Striatal Learning Shapes Cortical Activity and Learning
Though cortical activity and learning shape activity in the striatum, evidence suggests that the striatum may learn earlier and faster and may shape cortical learning (55), consistent with the idea that the basal ganglia provide a filter for cortical activity. By selectively altering cortico-basal ganglia throughput of specific cortical afferents, corticostriatal plasticity shapes cortical activity; by modulating cortical activity, the basal ganglia can influence activity-dependent cortical learning.
Reciprocal Learning Provides a Gain Mechanism for Learning
Cortical activity that is facilitated through the basal ganglia filter will be more likely to undergo activity-dependent, Hebbian synaptic plasticity, strengthening those particular patterns of cortical activity in the future. Conversely, cortical activity inhibited by the basal ganglia will have lower probability of activity-dependent plasticity (or favor synaptic depression), diminishing that activity in the future. In turn, this altered pattern of cortical afferents to the striatum will differently activate MSNs and further modify corticostriatal synaptic strengths, which further modifies cortical activity and learning.
The Domino Effect: Aberrant Learning and Disrupted Cortical Filtering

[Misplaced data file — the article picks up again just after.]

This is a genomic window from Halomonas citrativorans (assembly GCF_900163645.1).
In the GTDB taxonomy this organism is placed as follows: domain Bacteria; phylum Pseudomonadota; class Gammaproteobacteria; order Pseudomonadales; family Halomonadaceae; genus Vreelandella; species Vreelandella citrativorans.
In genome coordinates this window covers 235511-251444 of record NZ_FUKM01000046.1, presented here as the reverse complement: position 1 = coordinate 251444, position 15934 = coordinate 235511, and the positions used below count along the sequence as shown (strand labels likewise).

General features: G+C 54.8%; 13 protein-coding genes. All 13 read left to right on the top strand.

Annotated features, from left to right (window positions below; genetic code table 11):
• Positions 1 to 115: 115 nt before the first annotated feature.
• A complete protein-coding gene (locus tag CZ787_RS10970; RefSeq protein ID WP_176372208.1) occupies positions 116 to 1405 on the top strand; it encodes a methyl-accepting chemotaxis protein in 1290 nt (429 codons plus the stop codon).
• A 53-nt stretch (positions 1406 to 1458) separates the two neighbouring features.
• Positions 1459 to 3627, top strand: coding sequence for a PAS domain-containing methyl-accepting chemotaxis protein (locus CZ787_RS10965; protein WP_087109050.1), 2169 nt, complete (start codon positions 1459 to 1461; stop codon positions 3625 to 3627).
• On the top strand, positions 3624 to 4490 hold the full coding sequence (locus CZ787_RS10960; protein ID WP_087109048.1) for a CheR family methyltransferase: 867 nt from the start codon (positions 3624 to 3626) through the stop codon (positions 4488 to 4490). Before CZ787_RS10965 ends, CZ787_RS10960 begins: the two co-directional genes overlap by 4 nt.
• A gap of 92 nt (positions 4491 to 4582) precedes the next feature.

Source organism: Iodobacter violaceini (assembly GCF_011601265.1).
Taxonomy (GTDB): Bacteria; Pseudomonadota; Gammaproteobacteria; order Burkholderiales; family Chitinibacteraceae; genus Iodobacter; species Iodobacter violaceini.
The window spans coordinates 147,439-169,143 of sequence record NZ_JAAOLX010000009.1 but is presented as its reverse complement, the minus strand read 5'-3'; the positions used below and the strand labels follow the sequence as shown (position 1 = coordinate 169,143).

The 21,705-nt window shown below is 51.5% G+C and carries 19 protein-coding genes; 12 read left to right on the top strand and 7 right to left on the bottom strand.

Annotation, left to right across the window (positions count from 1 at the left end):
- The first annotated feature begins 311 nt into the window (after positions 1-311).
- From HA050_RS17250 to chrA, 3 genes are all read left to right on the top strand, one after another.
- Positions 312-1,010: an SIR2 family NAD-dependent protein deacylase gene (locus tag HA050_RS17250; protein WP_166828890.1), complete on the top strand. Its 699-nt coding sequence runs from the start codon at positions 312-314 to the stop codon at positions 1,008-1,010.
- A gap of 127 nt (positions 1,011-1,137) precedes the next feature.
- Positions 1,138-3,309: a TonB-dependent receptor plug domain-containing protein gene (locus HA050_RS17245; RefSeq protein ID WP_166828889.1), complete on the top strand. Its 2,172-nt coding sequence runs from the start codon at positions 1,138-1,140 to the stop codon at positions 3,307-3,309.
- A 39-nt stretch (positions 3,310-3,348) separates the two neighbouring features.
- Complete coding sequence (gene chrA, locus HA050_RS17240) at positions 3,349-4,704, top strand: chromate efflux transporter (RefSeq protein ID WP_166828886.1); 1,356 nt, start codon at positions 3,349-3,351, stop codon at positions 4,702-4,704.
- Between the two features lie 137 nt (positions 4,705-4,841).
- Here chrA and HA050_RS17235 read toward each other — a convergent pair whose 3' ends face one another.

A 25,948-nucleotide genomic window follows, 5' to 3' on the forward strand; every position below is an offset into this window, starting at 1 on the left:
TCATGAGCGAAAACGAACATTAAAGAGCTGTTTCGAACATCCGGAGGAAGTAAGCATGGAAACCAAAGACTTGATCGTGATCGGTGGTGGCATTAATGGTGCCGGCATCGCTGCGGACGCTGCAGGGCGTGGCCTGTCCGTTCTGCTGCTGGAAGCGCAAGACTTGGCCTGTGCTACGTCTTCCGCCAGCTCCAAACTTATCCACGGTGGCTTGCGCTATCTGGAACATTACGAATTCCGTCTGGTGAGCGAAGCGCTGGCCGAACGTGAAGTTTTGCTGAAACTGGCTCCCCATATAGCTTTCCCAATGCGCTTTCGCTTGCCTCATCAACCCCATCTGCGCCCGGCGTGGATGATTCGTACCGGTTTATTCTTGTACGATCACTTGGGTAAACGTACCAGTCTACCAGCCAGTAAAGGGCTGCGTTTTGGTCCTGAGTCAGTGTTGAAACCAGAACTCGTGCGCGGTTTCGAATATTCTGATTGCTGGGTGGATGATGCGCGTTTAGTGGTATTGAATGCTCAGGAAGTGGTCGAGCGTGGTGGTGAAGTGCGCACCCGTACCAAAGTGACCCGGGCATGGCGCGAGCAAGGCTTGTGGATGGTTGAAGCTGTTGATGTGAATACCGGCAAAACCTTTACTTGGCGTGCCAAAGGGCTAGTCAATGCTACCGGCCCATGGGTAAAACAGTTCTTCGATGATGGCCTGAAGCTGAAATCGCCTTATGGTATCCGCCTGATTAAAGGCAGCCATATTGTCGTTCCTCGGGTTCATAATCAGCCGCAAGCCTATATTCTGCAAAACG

Reduction in cortical activity in cortical regions that participate in the dorsal striatal sensorimotor loop (e.g., M1, PMC, posterior parietal) as well as reduced activity in regions associated with the cognitive loop (e.g., DLPFC) have been well documented in PD (6, 56). Reduced cortical activity in these regions is consistent with the classic model of an imbalance between the direct and indirect pathway that results in increased inhibitory tone on cortical activity. However, numerous studies have observed increased activity in these same regions associated with task performance (8–13, 15, 16, 57–62). While task-related increases in cortical activity may be construed as compensatory, it may reflect reduced processing efficiency. With the acquisition of automaticity, healthy normal controls exhibit decreased cortical activity while PD subjects do not show such reductions, consistent with increased cortical load arising from dysfunction in corticostriatal circuits (58). Such increased cortical activity may arise from the loss of appropriate corticostriatal filtering. In a recent study, Ng et al. (57) have shown spatially greater cortical activation (i.e., more spread out) in unmedicated PD subjects performing a simple motor task compared to healthy controls; this spatially greater activation is normalized by L-DOPA, which the authors characterize as a “focusing effect.” In the view adopted here, the increased cortical activity could reflect both compensatory cortical circuits and pathophysiology in the basal ganglia filter. First, denervation in the DLS induces greater inhibitory tone, diminishing cortical activity, which in turn leads to compensatory functional connectivity that increases intracortical and cerebellar drive on cortical activity. Second, this increased activity lacks the filter that “focuses” cortical activity, resulting in overall greater, less efficient cortical activation. The net result is that the cortex has to work harder to maintain behavior and does so with less efficiency.